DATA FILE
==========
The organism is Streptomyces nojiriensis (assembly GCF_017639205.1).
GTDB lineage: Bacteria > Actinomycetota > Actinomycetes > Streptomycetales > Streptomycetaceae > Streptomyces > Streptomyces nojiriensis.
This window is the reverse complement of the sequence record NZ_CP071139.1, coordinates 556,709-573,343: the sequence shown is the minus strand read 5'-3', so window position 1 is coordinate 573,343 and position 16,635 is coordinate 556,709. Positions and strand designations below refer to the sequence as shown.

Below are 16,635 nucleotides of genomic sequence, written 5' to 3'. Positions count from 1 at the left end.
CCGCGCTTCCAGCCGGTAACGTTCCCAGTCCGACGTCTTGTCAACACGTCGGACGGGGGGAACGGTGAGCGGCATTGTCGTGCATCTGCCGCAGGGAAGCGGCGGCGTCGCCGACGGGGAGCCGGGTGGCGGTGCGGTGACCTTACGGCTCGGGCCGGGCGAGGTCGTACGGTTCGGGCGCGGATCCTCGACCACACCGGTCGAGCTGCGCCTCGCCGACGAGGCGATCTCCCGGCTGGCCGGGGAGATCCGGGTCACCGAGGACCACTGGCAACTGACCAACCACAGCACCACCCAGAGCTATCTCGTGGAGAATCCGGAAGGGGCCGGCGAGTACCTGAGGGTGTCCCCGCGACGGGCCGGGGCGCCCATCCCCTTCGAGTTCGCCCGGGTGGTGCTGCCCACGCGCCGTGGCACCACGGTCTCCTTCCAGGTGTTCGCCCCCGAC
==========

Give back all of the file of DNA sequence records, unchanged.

The organism is Streptomyces nojiriensis (assembly GCF_017639205.1).
GTDB lineage: Bacteria > Actinomycetota > Actinomycetes > Streptomycetales > Streptomycetaceae > Streptomyces > Streptomyces nojiriensis.
This window is the reverse complement of the sequence record NZ_CP071139.1, coordinates 556,709-573,343: the sequence shown is the minus strand read 5'-3', so window position 1 is coordinate 573,343 and position 16,635 is coordinate 556,709. Positions and strand designations below refer to the sequence as shown.

Below are 16,635 nucleotides of genomic sequence, written 5' to 3'. Positions count from 1 at the left end.
CCGCGCTTCCAGCCGGTAACGTTCCCAGTCCGACGTCTTGTCAACACGTCGGACGGGGGGAACGGTGAGCGGCATTGTCGTGCATCTGCCGCAGGGAAGCGGCGGCGTCGCCGACGGGGAGCCGGGTGGCGGTGCGGTGACCTTACGGCTCGGGCCGGGCGAGGTCGTACGGTTCGGGCGCGGATCCTCGACCACACCGGTCGAGCTGCGCCTCGCCGACGAGGCGATCTCCCGGCTGGCCGGGGAGATCCGGGTCACCGAGGACCACTGGCAACTGACCAACCACAGCACCACCCAGAGCTATCTCGTGGAGAATCCGGAAGGGGCCGGCGAGTACCTGAGGGTGTCCCCGCGACGGGCCGGGGCGCCCATCCCCTTCGAGTTCGCCCGGGTGGTGCTGCCCACGCGCCGTGGCACCACGGTCTCCTTCCAGGTGTTCGCCCCCGAC